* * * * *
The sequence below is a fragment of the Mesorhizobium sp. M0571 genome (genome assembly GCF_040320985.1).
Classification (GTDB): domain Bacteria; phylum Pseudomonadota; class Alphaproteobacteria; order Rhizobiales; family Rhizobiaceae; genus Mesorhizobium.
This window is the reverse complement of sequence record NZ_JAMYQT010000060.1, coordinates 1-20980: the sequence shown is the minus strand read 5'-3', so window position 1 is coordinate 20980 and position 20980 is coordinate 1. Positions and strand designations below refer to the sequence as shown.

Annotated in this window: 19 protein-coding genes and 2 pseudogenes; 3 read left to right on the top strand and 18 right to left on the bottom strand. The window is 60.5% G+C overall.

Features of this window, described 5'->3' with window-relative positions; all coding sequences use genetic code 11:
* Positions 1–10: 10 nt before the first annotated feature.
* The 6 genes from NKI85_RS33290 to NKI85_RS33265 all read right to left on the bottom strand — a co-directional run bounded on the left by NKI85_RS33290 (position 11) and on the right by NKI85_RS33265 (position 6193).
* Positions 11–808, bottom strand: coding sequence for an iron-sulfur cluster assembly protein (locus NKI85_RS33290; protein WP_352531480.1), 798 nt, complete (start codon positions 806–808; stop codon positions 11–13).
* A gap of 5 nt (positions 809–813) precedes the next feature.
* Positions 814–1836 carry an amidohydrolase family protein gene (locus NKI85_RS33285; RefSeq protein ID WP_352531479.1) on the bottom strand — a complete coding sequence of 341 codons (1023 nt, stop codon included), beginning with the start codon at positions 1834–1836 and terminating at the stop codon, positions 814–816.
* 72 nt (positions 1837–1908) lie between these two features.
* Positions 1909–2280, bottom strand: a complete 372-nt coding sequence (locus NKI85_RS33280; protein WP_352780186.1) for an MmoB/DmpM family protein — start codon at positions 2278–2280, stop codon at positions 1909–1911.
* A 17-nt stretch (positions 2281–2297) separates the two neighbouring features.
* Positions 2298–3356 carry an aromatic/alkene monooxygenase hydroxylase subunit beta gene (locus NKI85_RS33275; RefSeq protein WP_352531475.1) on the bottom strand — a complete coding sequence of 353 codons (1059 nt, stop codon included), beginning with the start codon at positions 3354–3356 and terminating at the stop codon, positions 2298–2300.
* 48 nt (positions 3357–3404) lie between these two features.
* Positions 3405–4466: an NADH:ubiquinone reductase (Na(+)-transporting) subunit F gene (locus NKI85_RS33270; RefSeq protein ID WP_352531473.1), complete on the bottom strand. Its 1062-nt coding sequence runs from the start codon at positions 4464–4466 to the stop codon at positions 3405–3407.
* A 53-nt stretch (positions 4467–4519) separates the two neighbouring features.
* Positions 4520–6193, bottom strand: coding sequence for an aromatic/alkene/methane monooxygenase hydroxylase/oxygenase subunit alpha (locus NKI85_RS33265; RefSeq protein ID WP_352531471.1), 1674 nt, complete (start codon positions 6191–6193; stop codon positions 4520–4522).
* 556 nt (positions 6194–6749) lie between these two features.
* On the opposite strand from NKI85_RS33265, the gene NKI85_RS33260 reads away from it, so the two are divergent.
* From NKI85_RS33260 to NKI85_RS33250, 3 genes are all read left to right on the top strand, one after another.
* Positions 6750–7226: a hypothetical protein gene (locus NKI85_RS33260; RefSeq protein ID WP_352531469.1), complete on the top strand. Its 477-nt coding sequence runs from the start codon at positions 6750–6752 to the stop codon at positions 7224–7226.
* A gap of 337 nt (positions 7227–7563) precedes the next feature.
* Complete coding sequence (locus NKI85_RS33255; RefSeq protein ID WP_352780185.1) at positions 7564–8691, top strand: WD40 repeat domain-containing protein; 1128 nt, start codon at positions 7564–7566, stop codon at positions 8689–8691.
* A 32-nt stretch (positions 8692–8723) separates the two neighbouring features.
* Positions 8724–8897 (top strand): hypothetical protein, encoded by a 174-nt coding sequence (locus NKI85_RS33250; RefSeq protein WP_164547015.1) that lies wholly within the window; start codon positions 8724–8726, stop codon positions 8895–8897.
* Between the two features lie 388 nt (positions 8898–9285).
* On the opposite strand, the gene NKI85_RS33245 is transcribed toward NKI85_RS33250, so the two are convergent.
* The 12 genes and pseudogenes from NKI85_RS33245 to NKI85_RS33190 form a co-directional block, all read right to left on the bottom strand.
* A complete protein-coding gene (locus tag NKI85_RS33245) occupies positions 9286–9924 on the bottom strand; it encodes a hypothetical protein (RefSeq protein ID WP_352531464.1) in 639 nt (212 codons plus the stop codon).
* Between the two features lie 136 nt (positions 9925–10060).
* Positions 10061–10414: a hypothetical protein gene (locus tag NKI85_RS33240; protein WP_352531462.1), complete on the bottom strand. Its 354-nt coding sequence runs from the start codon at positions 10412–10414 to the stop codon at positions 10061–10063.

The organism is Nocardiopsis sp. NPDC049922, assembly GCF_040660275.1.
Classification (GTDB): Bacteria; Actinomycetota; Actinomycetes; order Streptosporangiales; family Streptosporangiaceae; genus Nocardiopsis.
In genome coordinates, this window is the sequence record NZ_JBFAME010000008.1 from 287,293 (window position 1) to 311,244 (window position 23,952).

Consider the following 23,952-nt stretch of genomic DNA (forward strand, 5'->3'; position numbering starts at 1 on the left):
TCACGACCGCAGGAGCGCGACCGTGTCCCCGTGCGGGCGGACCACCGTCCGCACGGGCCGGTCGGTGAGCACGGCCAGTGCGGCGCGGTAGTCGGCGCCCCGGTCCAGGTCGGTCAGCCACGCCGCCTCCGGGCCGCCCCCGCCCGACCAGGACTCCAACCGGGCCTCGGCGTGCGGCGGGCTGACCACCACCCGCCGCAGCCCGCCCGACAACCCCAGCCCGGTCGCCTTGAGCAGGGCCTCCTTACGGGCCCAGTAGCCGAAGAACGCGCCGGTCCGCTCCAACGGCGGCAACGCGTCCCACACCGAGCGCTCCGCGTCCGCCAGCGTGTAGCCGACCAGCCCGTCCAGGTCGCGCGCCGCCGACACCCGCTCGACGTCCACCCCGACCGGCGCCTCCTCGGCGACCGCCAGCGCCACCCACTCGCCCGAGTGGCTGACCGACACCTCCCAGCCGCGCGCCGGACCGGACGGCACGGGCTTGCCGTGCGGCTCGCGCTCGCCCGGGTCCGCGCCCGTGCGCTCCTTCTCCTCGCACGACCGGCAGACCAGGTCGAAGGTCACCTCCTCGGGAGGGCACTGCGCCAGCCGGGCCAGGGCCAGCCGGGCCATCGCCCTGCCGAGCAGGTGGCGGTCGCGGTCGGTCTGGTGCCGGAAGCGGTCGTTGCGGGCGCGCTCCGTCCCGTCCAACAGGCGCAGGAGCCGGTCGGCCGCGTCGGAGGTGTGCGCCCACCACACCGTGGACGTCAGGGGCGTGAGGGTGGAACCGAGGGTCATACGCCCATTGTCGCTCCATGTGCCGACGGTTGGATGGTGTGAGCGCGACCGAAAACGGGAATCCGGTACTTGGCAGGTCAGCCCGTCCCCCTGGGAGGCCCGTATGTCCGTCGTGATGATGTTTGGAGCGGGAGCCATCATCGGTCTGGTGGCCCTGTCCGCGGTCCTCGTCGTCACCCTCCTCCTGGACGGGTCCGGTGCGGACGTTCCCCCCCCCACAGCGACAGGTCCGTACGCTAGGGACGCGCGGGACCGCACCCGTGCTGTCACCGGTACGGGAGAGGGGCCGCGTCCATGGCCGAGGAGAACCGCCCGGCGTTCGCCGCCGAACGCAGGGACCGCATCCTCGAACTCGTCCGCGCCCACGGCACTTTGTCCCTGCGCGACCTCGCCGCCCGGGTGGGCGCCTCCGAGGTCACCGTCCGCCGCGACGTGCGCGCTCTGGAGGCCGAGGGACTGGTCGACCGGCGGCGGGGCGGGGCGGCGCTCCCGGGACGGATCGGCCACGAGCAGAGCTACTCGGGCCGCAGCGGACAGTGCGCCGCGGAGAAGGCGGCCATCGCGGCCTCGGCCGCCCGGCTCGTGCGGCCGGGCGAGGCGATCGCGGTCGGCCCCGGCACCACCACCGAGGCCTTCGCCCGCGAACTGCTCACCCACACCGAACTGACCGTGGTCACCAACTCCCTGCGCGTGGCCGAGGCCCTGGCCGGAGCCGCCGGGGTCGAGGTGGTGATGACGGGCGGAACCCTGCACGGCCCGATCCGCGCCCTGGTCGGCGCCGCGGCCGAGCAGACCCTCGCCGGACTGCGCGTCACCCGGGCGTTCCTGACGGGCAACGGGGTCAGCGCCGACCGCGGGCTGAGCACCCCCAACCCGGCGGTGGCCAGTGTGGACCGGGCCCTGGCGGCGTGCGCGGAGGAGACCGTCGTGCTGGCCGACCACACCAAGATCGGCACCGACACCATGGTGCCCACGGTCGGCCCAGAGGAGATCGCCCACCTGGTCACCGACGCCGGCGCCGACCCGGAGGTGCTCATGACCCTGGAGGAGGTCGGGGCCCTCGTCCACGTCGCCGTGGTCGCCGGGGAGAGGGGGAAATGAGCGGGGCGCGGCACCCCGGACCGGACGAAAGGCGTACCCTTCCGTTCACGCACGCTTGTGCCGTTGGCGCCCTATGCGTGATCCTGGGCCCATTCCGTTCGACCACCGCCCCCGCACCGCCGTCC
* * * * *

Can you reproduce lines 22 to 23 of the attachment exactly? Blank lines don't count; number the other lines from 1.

* Positions 6750–7226: a hypothetical protein gene (locus NKI85_RS33260; RefSeq protein ID WP_352531469.1), complete on the top strand. Its 477-nt coding sequence runs from the start codon at positions 6750–6752 to the stop codon at positions 7224–7226.
* A gap of 337 nt (positions 7227–7563) precedes the next feature.